11 things you never knew about your boobs

From size to cysts, here’s everything you’ll want to know about keeping your breasts in tip-top condition!


Breasts, boobs, jugs, chesticles, the twins, melons, marshmallows, Mickey and Minnie ― whatever your pet name for them, everyone is born with at least two breasts. And whether for aesthetic or practical purposes, most of us would not be able to imagine life without them. If you plan to have a baby, your breasts will come in very handy as they help provide your little one with nutritious breastmilk.

Boobs come in different shapes and sizes, and no one breast is exactly the same as the other, but ultimately, they all perform the same function. There’s no denying that they accomplish important tasks, but have you ever wondered what your bust is made of, or how they can vary in appearance from one stage of your life to the next? 

Well, here are facts you should know about your twin peaks!

1. They aren’t just made up of fat
Contrary to what many people believe, your breasts comprise more than just fat tissues. “Breasts are made up of fat, milk glands and ducts, and fibrous connective tissues called Cooper’s Ligaments, which help provide structural support,” explains general surgeon Dr Esther Chuwa, a breast consultant. However, this does not mean that if you have smaller boobs, you will produce less breastmilk. The size of your breasts does not determine how much milk you make!

Skinny people might not necessarily be flat-chested, while chubbier women might also not be necessarily well-endowed.

2. One is most probably bigger than the other
Just like eyebrows, think of your boobs as sisters and not twins. Most women will have uneven ones. “In most women, the left breast is usually slightly larger than the right. Very few women are perfectly symmetrical. A slight difference in size of up to 15 to 20 per cent between the right and left breast is considered normal,” says Dr Chuwa. However, if you notice that there is a sudden change in your breast size after puberty, make sure to consult your breast specialist as this might signal more serious problems such as growths, cancer and inflammation.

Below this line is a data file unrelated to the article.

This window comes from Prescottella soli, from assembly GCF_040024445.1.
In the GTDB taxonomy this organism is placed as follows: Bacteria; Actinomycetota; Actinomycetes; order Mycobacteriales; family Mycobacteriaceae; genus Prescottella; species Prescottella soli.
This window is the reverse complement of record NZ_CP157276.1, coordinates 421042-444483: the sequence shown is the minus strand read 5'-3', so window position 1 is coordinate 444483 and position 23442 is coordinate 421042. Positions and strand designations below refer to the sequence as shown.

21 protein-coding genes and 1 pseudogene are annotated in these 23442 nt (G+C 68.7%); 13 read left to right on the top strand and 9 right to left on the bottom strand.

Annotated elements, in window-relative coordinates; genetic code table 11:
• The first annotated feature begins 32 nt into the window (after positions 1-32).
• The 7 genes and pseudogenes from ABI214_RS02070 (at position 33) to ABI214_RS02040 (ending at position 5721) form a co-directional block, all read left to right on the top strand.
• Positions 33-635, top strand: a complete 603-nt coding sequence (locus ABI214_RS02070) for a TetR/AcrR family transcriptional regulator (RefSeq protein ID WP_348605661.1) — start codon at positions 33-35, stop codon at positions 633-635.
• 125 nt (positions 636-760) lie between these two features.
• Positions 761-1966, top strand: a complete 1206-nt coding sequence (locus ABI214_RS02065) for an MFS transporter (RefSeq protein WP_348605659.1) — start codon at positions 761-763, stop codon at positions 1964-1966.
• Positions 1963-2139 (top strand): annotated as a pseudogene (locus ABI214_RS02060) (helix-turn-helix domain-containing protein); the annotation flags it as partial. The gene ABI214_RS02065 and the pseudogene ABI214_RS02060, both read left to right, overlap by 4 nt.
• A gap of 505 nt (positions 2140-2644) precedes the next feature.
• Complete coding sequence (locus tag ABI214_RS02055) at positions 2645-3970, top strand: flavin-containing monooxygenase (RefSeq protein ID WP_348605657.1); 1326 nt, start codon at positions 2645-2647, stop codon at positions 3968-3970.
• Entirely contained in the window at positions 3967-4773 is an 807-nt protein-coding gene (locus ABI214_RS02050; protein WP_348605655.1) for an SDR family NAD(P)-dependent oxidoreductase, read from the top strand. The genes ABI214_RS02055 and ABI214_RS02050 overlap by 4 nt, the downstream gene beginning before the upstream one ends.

3. How much breastmilk you produce isn’t determined by your bust size
Breastmilk production is controlled by hormones such as oxytocin and prolactin, which is released when your baby nurses. So, the more you breastfeed, the more milk your body makes to meet the demand.  If you have trouble breastfeeding, talk to a lactation consultant!

4.  Various factors can affect your cup size
Skinny people might not necessarily be flat-chested, while chubbier women might also not be necessarily well-endowed. Pregnancy and menopause can affect your breast size as well. Your cup size, which is dependent on many factors such as genetics and your body frame, also changes throughout your life. “This usually happens if the woman suddenly loses a lot of weight, which can result in her going down one cup size (less commonly two cup sizes). Women who stop breastfeeding after a few months might also experience a significant reduction in breast size as this is when the milk glands all shrink and atrophy when the lactation stimulus is removed,”  Dr Tan Yah Yuen, a breast surgeon, explains.

5. How fast your boobs sag isn’t just based on cup size
Yes, bigger breasts might have a tendency to sag more because of their weight and Earth’s pesky gravity. States Dr Tan, “Breasts sag as a person grows older due to gravity and the weight of your breasts. Larger, heavier breasts without adequate bra support over time will tend to sag more.” However, other (lifestyle) factors might affect how perky your boobs are, such as if you go on a crash diet. In fact, small-chested women who smoke might find their boobies sagging faster than their big-chested friends! Explains breast surgeon Dr Bertha Woon, “Smoking also destroys elastin and indirectly causes breasts to droop and sag.”